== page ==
No, that’s not a typo in the title of Sylvester Stallone‘s tribute to ’80s machismo. While a commendable effort to get in such a star cast, there is still that grey area where you feel that the director hasn’t done complete justice to some of the stars in this relaunch vehicle and could have expanded upon quite a few scenes and roles. I am not complaining. The dearth of good action movies helps create a refreshing space for ‘The Expendables‘ to complete its act.
Every excuse for CGI and other computer generated images, explosions and stunts, more adaptable to the video game universe, have now entered the action movie genre and this passes of as an out and out action thriller. In the midst of this action drought ‘The Expendables‘ does come, as the cliche goes, as a breath of fresh air. The wisecracks are there, the fights are raw and hard, the weaponry is heavy (and when I say heavy, I really mean it, what with torsos getting torn apart in a hail of artillery fire from a hand held big gun).
The opening sequence sets the tone for the movie and the characterization of the cast. You immediately know what Dolf Lundgren‘s role is gonna be in the movie as he rashly goes about what would be as natural to him as his morning ablutions. The story arc is standard action genre. Bunch of mercenaries hired to overthrow dictator in banana republic, but a shadowy evil power calls the real shots and tries to outwit and outmuscle everyone including our heroic mercenaries who are helped by a hot Latino damsel in distress. There, I summarized the script for you in a sentence. That’s how compact an action script can get, more compact that describing the features on your Tata Nano.
Now for the star cast, no doubt this is a cast that eats, sleeps, breathes and dreams action. Stallone, Statham, Jet Li, Randy Couture, Lundgren, Terry Crews – all form the main action cast of the mercenaries. Mickey Rourke makes an almost cameo appearance, and Bruce Willis and former Governor Schwarzennegger make and extremely cameo cameo appearance. There was a lot expected from the Stallone, Willis, Schwarzennegger scene and it did not disappoint. The tongue-in-cheek lines delivered with the classic expressions that these actors have templatized for themselves, from dead-pan(Stallone) to smirk (Willis) to grin and chomp (Arnie boy), I would have definitely liked to see an extended scene for these trio in a single frame.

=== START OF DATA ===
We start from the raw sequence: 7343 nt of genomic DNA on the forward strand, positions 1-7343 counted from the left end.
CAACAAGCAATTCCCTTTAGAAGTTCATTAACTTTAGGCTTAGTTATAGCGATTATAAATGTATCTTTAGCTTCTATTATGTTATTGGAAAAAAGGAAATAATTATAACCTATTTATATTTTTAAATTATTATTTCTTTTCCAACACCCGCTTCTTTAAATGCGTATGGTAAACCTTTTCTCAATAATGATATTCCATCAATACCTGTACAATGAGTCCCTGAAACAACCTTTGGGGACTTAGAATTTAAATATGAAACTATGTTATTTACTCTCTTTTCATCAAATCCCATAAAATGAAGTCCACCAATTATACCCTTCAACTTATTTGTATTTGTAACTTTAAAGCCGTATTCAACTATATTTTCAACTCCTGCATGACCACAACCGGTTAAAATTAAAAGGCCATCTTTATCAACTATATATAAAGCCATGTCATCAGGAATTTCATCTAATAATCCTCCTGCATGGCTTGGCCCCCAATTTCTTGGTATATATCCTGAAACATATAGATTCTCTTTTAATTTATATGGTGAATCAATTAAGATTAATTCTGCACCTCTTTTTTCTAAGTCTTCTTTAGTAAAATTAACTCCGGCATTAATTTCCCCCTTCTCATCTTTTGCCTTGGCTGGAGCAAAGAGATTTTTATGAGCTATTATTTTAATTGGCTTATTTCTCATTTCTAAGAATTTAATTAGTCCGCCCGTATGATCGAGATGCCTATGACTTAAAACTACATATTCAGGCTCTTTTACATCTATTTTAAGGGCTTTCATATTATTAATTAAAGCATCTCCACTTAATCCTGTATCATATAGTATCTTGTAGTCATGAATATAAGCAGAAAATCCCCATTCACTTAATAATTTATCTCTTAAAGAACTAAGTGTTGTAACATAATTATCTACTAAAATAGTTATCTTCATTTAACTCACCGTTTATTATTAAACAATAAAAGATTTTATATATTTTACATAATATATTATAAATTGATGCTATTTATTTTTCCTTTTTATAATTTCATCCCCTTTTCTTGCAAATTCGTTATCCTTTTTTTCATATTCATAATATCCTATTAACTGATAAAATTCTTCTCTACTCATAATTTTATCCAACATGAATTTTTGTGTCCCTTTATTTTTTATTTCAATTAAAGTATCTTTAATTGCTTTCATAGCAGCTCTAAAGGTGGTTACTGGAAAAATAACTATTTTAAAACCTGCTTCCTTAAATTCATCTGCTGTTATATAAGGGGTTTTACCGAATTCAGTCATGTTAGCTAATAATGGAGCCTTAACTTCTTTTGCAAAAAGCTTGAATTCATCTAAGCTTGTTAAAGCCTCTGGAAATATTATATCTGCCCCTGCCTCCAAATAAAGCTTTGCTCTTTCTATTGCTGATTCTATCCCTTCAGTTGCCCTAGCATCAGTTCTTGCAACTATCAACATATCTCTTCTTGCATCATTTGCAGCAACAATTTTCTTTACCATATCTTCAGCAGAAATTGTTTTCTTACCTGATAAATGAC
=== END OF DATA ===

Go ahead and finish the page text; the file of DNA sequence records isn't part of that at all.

The Expendables ranks high on the babe meter. Charisma Carpenter has enough of charisma to light up an already explosive situation and so too does Gisele Itie who takes a particular liking to Stallone’s Barney Ross. The laughs are brought in more by the action, and their defence budget would sure have given our very own Finance Minister Pranab da, serious statistical nightmares. Watch out for Jason Statham’s run-in with his ex-girlfriends current boyfriend on the basketball courts. The ball jokes hold here, so too does Terry Crews big gun in the concluding action sequence. Crews, who had nothing much to do till then, still doesn’t have much to do here, but his loaded gun act (and I mean this literally) is a hard bargain for any gun wielding hero to follow.
David Zayas as the banana republic President does a Noriega in a simplistic cliche ridden role that’s not too bad. Zayas is a much better actor, having seen him in ‘Dexter‘, but he does hat is required of him without any fuss. Eric Roberts, who is undergoing a renaissance in his career that at one stage seemed relegated to the B-film brigade, performs an almost stereotyped role that he has successfully executed in his last few films – that of a cheesy, greasy, slimeball, with very little emotional quotient – all this delivered with his middle-age pretty boy image intact.
So, overall I give ‘The Expendables’ a thumbs up. But, there could have been more for Stone Cold Steve Austin and after hyping his role in the movie, I almost missed him totally. Austin does deserve better than this. The movie did end up being a bit of a tight fit as it seemed that the producers wanted to squeeze too much in 100 minutes. That may have let down the movie a bit, but with its worldwide success I am sure the sequel that’s supposedly already in the works could be bigger and hence longer (nothing sexually suggestive here) and of course definitely better than this. I am praying that this is the renaissance and resurrection of the action genre, what with Predators and a whole lot of other spin-off’s from the ’80s and ’90s making a comeback. Keep praying.